The food was exquisite and it didn't matter where you ate. The food in the buffet and the dining room gave you choice. The buffet in the morning at Cafe Del Sol had everything ranging from coffee, juice, cereal, fruit, yoghurt and toast to baked beans, grilled tomatoes, sausages, pancakes, eggs done three different ways and bacon. Lunch was no different for the buffet where choice came in salads, fruit, cold sandwiches and rolls, cheeses and crackers, hot choices too, all with a different theme for the day which continued into dinner. One day was Italian, the next Mexican, the next Asian style food from all parts, the next French etc leaving you with mouthwatering choices and many different dishes to try. It was the best way of experiencing world class cuisine in the one place.
The only downside to eating in the buffet was the vibrations from the engines towards the back of the boat. It made it difficult for those suffering from sea-sickness to sit there and eat their food comfortably. The tendency was to try and get tables either side of the buffet area and more towards the middle of the boat to avoid feeling too much vibration.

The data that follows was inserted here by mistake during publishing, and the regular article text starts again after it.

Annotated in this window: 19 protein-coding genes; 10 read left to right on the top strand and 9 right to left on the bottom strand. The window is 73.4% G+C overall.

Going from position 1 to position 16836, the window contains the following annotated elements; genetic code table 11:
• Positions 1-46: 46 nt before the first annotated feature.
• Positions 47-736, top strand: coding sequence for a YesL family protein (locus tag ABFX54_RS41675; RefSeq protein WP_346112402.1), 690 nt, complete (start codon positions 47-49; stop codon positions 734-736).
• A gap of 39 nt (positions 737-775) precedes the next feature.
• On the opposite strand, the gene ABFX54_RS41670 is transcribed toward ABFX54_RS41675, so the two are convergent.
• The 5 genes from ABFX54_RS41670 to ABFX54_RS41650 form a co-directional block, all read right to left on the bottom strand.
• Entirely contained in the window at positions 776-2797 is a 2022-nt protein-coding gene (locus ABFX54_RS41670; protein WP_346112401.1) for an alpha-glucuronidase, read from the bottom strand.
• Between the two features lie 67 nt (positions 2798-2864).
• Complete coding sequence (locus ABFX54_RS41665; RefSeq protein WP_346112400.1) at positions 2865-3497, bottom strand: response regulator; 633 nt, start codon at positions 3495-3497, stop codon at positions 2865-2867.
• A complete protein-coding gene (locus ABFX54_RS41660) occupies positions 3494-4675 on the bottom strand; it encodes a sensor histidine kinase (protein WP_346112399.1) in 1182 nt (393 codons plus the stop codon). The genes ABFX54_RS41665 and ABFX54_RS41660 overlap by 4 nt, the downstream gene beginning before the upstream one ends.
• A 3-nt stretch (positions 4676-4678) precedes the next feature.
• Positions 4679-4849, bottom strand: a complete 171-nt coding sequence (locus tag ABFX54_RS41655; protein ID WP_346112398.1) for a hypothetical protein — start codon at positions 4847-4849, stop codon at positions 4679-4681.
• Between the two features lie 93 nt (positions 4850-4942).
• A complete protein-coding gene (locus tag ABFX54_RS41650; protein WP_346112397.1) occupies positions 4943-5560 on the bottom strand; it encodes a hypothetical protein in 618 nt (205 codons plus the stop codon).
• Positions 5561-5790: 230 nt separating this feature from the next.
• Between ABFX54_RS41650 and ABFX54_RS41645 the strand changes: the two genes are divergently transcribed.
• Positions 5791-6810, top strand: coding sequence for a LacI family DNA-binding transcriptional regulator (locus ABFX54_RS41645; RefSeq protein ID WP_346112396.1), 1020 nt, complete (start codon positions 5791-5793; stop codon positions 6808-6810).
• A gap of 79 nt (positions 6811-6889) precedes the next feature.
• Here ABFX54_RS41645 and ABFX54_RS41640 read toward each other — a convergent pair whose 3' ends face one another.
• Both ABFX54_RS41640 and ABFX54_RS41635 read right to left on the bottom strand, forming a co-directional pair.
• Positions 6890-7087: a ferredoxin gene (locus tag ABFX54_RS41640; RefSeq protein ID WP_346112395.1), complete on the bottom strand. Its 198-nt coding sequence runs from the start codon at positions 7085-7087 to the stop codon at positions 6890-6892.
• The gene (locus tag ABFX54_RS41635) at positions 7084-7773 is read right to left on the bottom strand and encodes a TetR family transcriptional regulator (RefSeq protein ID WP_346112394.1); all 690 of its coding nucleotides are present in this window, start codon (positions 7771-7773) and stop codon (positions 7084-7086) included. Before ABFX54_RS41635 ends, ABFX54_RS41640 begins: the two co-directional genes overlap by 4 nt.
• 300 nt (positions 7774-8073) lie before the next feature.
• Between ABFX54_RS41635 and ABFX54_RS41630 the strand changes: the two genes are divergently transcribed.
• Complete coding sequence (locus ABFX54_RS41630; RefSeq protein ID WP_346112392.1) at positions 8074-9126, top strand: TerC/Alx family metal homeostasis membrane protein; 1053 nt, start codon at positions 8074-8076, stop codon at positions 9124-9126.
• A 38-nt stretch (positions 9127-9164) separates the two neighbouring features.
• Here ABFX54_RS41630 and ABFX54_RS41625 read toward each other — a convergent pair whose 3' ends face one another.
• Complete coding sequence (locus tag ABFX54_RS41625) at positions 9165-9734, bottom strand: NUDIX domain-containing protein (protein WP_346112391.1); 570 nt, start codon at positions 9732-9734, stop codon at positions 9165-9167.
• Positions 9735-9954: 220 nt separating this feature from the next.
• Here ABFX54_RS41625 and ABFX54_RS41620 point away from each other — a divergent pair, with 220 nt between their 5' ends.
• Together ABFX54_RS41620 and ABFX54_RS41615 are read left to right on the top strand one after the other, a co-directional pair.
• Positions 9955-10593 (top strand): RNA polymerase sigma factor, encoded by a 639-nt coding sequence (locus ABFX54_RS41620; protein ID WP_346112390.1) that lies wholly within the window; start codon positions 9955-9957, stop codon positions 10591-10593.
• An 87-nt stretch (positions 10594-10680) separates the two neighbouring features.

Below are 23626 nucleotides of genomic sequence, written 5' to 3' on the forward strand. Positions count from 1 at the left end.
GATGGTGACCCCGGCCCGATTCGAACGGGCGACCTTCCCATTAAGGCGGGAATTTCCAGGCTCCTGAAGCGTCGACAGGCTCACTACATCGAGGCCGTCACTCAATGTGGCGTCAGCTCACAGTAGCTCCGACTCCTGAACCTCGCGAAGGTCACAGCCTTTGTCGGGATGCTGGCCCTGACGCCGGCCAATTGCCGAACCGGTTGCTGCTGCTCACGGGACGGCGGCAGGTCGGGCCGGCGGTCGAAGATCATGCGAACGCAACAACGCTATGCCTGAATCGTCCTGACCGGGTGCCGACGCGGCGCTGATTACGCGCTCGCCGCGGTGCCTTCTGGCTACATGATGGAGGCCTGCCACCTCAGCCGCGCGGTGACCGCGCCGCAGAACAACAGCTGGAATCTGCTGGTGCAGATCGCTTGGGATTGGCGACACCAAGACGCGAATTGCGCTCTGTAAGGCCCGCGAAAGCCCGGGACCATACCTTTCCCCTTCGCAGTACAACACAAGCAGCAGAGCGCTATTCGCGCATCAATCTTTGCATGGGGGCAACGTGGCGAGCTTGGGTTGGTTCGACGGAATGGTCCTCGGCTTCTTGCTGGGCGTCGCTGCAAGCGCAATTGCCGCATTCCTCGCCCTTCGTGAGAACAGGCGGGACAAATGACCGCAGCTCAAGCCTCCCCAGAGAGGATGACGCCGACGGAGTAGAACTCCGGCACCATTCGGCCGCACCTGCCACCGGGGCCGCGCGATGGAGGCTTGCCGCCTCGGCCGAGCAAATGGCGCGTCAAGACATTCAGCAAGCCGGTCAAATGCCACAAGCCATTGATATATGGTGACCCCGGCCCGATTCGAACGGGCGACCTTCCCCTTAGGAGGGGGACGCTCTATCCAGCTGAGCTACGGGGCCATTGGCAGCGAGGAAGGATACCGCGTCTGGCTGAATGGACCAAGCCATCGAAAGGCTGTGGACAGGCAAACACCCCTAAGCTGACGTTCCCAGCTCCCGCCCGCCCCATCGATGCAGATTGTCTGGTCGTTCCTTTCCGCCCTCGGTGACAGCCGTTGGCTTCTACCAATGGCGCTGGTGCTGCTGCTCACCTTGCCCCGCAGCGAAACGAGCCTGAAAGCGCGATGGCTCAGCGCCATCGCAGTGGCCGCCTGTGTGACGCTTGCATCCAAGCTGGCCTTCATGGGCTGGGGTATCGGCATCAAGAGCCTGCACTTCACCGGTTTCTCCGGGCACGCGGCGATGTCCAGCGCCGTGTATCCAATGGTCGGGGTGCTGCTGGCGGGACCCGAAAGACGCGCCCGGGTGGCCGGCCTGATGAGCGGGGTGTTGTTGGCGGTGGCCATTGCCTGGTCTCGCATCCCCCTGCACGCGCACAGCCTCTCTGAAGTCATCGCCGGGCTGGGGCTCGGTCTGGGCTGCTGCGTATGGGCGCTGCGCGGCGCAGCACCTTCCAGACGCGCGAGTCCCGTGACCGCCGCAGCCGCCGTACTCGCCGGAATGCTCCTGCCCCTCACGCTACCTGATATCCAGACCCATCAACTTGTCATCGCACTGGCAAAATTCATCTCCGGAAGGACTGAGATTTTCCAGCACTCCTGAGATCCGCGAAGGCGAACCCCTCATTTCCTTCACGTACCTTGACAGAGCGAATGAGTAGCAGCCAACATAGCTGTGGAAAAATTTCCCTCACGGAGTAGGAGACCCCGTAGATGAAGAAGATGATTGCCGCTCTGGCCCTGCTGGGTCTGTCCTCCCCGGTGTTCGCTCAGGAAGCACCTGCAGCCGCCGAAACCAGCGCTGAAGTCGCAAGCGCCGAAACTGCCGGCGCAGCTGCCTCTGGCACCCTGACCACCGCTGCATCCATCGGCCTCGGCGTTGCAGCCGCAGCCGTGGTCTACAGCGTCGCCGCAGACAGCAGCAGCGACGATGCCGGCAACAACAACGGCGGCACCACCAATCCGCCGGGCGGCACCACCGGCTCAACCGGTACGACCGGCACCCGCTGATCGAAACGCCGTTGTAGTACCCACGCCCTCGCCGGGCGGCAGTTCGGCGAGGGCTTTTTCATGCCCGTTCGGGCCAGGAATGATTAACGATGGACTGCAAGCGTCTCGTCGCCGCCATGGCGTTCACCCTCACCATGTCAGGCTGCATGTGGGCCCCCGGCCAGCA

The dining room experience in the Palm Court Dining Room was a dream come true. Not only were we served by waiters who pushed in your chair (for the ladies) and placed your napkin on your lap, but they cleared the table, poured your water and bottled wines with precision and efficiency and delivered your meals after having reset your cutlery three times during the course of dinner. It was not unheard of to spend 1 1/2 hours dining getting through all 4 courses. Each course was small and the entire experience left you feeling very satisfied at the end of the entire evening - including dessert - without feeling stuffed like a chicken. Once again there were themes for the night and it took a real gastronome to appreciate the level of preparation that preceded each delicious course. There were alternatives for those watching their diet or for changing what items they did not wish to eat with the health and fitness centre making recommendations on those dishes which were friendly to the waistline and to general health and well-being, a conscious effort to ensure that diners were able to make informed choices about their meals. Many unusual things happened during the dining experience in the Palm Court Dining Room, such as the liquor cart which dispensed shots in cute metal P&O glasses of which you got to keep the glasses and if you were celebrating a special occasion, P&O assisted with celebratory cakes, balloons and rousing songs of Happy Birthday if that was the occasion. One lucky lass received a marriage proposal the first formal night in front of the entire dining room.